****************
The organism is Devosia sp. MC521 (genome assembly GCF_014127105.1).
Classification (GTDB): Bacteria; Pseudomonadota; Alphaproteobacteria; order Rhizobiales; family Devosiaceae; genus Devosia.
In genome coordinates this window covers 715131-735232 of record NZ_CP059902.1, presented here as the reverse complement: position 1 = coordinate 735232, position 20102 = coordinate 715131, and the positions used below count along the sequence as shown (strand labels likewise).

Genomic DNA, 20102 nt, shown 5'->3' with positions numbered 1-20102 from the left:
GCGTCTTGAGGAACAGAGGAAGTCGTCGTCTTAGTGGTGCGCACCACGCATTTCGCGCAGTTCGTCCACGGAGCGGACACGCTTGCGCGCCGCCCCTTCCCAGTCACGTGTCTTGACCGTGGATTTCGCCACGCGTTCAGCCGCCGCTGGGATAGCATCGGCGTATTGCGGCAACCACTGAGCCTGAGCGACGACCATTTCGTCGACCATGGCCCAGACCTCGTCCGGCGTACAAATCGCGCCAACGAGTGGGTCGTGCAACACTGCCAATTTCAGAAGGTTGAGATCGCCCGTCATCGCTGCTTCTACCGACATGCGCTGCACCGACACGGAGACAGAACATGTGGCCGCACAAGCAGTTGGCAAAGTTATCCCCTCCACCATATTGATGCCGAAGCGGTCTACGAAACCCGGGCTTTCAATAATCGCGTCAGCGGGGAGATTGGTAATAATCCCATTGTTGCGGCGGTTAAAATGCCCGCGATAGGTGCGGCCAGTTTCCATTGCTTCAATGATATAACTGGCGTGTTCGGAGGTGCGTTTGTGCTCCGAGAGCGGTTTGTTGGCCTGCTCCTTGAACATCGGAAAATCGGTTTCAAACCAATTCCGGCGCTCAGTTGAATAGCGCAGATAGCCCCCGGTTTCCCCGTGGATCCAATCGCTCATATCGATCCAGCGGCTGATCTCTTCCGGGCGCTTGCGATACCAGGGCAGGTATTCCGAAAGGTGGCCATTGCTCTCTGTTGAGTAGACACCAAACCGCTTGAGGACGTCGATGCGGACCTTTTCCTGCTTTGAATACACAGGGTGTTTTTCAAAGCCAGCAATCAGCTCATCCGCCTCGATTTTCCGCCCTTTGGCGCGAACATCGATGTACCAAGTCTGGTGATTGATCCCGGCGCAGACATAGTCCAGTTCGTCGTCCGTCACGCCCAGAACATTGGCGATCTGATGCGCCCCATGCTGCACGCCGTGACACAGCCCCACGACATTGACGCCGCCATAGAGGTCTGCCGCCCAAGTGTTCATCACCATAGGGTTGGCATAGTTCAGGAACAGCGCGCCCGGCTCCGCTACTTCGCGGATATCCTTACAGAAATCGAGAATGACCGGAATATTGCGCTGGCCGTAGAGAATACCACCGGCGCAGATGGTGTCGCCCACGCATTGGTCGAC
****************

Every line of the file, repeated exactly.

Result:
The organism is Devosia sp. MC521 (genome assembly GCF_014127105.1).
Classification (GTDB): Bacteria; Pseudomonadota; Alphaproteobacteria; order Rhizobiales; family Devosiaceae; genus Devosia.
In genome coordinates this window covers 715131-735232 of record NZ_CP059902.1, presented here as the reverse complement: position 1 = coordinate 735232, position 20102 = coordinate 715131, and the positions used below count along the sequence as shown (strand labels likewise).

Genomic DNA, 20102 nt, shown 5'->3' with positions numbered 1-20102 from the left:
GCGTCTTGAGGAACAGAGGAAGTCGTCGTCTTAGTGGTGCGCACCACGCATTTCGCGCAGTTCGTCCACGGAGCGGACACGCTTGCGCGCCGCCCCTTCCCAGTCACGTGTCTTGACCGTGGATTTCGCCACGCGTTCAGCCGCCGCTGGGATAGCATCGGCGTATTGCGGCAACCACTGAGCCTGAGCGACGACCATTTCGTCGACCATGGCCCAGACCTCGTCCGGCGTACAAATCGCGCCAACGAGTGGGTCGTGCAACACTGCCAATTTCAGAAGGTTGAGATCGCCCGTCATCGCTGCTTCTACCGACATGCGCTGCACCGACACGGAGACAGAACATGTGGCCGCACAAGCAGTTGGCAAAGTTATCCCCTCCACCATATTGATGCCGAAGCGGTCTACGAAACCCGGGCTTTCAATAATCGCGTCAGCGGGGAGATTGGTAATAATCCCATTGTTGCGGCGGTTAAAATGCCCGCGATAGGTGCGGCCAGTTTCCATTGCTTCAATGATATAACTGGCGTGTTCGGAGGTGCGTTTGTGCTCCGAGAGCGGTTTGTTGGCCTGCTCCTTGAACATCGGAAAATCGGTTTCAAACCAATTCCGGCGCTCAGTTGAATAGCGCAGATAGCCCCCGGTTTCCCCGTGGATCCAATCGCTCATATCGATCCAGCGGCTGATCTCTTCCGGGCGCTTGCGATACCAGGGCAGGTATTCCGAAAGGTGGCCATTGCTCTCTGTTGAGTAGACACCAAACCGCTTGAGGACGTCGATGCGGACCTTTTCCTGCTTTGAATACACAGGGTGTTTTTCAAAGCCAGCAATCAGCTCATCCGCCTCGATTTTCCGCCCTTTGGCGCGAACATCGATGTACCAAGTCTGGTGATTGATCCCGGCGCAGACATAGTCCAGTTCGTCGTCCGTCACGCCCAGAACATTGGCGATCTGATGCGCCCCATGCTGCACGCCGTGACACAGCCCCACGACATTGACGCCGCCATAGAGGTCTGCCGCCCAAGTGTTCATCACCATAGGGTTGGCATAGTTCAGGAACAGCGCGCCCGGCTCCGCTACTTCGCGGATATCCTTACAGAAATCGAGAATGACCGGAATATTGCGCTGGCCGTAGAGAATACCACCGGCGCAGATGGTGTCGCCCACGCATTGGTCGAC